Mechanistic studies showed that NADPH oxidase is essential in mediating AT1R-dependent and ROS-stimulated signaling (Fig. 2). NADPH oxidase/ROS activates eNOS-phosphorylation and mediates eNOS-derived NO-dependent S-nitrosation of AT2R. Site specific mutagenesis analysis indicated that among 4 intracellular cysteine residues in AT2R, cysteine349 of AT2R is the key regulatory site for AT2R translocation to the plasma membrane [49]. Our results are in line with other reports showing the relationship between AT2R and nNOS. E.g. C21, an AT2R agonist, significantly increased nNOS expression in the paraventricular hypothalamic nucleus (PVN) and rostral ventrolateral medulla (RVLM) [53, 54] or inhibition of AT2R abolishes relaxin-induced nNOS protein expression and phosphorylation [55]. Furthermore, nNOS is unaffected in the infarcted myocardium from AT2R gene deficient mice [56], confirming the role of AT2R in nNOS up-regulation. In hypertensive myocardium, protein expressions of AT1R and AT2R are not changed comparing to those in sham rats (unpublished data). It is possible to extrapolate that ROS may function as an important trigger signal to nNOS up-regulation at least at early stage of myocardial stress. Subsequent eNOS/NO-dependent S-nitrosation of AT2R and its downstream signaling cascades are pivotal in the transcription and translation of nNOS proteins. Our results are the first to reveal the interplay between AT1R and AT2R or eNOS and AT2R in regulating nNOS protein expression in cardiac myocytes. Application of the knowledge to the therapeutic strategy towards hypertension and pressure-overload-induced adverse remodeling will be beneficial.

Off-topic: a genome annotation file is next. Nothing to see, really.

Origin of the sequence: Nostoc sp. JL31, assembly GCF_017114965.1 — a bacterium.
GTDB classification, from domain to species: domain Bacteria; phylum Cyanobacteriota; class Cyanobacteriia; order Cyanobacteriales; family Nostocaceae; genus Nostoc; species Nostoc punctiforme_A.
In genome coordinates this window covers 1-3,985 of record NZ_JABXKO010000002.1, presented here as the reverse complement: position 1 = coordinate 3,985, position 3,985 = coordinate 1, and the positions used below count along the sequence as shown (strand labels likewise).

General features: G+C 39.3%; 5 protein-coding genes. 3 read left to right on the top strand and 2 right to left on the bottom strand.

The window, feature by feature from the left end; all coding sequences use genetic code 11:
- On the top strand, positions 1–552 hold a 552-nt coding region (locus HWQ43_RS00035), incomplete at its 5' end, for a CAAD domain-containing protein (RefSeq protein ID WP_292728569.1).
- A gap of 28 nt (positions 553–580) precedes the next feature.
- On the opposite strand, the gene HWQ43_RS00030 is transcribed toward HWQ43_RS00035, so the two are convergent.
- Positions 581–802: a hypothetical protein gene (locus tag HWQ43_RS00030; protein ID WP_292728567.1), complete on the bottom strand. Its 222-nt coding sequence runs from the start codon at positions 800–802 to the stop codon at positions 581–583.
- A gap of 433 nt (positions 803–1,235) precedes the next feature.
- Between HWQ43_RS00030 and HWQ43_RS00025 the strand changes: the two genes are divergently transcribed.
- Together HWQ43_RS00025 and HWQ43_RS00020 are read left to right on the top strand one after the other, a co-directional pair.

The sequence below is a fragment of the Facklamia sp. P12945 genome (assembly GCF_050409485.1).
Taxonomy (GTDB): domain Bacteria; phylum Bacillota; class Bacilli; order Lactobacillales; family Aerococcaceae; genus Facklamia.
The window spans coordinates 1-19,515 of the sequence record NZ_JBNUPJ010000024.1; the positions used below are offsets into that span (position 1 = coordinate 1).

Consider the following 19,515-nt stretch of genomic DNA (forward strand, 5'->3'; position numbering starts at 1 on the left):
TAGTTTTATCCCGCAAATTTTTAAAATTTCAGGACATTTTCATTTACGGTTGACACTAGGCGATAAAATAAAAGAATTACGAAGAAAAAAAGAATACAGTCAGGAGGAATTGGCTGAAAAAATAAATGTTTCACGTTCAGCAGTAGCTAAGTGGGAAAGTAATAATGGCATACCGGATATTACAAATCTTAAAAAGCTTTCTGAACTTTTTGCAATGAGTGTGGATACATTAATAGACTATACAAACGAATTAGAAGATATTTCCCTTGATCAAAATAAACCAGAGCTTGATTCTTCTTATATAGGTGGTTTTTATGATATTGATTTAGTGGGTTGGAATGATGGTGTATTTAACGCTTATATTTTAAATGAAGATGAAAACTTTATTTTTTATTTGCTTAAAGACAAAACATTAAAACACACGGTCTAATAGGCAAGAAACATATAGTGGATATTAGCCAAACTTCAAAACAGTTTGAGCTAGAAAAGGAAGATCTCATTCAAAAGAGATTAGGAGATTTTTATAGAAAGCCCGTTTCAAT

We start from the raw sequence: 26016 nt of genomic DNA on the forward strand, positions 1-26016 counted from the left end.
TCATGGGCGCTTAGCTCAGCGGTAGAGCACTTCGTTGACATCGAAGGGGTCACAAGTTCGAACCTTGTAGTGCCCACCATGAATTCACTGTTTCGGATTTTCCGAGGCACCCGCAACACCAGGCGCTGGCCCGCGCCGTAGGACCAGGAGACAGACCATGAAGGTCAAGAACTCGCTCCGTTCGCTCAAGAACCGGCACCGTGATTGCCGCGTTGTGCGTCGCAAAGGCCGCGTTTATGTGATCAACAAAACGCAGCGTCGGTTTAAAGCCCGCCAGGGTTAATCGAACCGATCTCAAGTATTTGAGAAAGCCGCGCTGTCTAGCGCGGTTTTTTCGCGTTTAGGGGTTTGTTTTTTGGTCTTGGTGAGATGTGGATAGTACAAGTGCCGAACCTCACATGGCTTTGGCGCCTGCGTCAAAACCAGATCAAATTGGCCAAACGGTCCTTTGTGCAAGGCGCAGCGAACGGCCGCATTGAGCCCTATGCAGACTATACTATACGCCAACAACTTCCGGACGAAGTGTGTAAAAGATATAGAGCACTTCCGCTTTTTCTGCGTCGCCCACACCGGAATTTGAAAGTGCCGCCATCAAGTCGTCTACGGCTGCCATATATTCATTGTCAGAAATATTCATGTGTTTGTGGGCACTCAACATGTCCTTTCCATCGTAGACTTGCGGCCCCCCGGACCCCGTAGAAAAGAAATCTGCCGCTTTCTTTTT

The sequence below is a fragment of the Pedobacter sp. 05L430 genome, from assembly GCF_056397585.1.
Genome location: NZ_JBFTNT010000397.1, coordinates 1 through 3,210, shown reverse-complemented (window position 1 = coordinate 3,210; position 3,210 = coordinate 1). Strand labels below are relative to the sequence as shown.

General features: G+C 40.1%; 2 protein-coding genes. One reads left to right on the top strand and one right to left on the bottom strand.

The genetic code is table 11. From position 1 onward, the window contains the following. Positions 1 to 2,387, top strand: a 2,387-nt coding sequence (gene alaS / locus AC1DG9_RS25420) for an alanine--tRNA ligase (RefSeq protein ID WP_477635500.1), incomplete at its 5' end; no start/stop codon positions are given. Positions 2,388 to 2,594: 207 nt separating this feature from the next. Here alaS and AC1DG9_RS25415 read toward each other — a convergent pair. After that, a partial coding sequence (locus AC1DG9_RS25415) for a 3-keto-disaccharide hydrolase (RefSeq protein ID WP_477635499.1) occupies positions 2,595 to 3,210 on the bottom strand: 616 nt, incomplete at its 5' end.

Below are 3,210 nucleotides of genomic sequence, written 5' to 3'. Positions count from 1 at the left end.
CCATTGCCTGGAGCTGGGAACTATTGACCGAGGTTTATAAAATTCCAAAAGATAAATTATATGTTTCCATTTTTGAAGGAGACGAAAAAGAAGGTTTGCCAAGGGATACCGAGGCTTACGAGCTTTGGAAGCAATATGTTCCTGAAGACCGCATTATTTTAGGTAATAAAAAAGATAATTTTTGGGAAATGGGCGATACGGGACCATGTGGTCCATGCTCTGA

S-nitrosylation vs. soluble guanylate cyclase – cGMP pathway of nNOS in hypertensive myocardium

It is generally considered that the primary signaling pathway of NO is through the activation of soluble guanylyl cyclase (sGC) leading to the production of cyclic guanosine monophosphate (cGMP) and protein kinase G (PKG)-dependent phosphorylation of downstream proteins. However, it should be noted that the prototypic mechanism of NO involves direct modifications of a diverse range of proteins by S-nitrosylation (or S-nitrosation) of cysteine residues [57]. It turns out that the reaction between NO and target proteins are highly specific, requires substantially low concentration of NO and the process is actively regulated. The high specificity of NO-protein modification is achieved by NOSs being part of the signaling mechanism in protein complexes, in which S-nitrosylation or S-nitrosothiol (SNO) interaction occurs at the sites within the vicinity of NOSs.

NO activation of sGC/cGMP for PKG-dependent signaling requires high concentrations of NO [58]. I.e. NO activates sGC moderately via a classical heme-dependent mechanism at low NO concentration. However, at high concentration of NO, the activity of sGC can be increased by the order of 2 via heme-independent but via direct NO-cysteine interaction of sGC. Therefore, the concentration of NO near the vicinity of target proteins determine whether sGC is activated and cGMP/PKG-dependent pathway mediates the responses of NOSs.

It is well established that under normal conditions and in healthy heart, endothelial NO induces the relaxation via cGMP/PKG-dependent phosphorylation of myosin phosphatases in smooth muscle. In cardiac myocytes, however, the effect of nNOS on myocyte relaxation is independent of cGMP/PKG-dependent signaling, rather it is mediated by stimulating Ca2+ reuptake through Ca2+ ATPase in the SR (SERCA) via PKA-dependent phosphorylation of phospholamban at Ser [16] (PLN-p) [59]. The increased PKA-dependent phosphorylation is through nNOS-dependent inhibition of protein phosphatase 2A (PP2A) activity [59].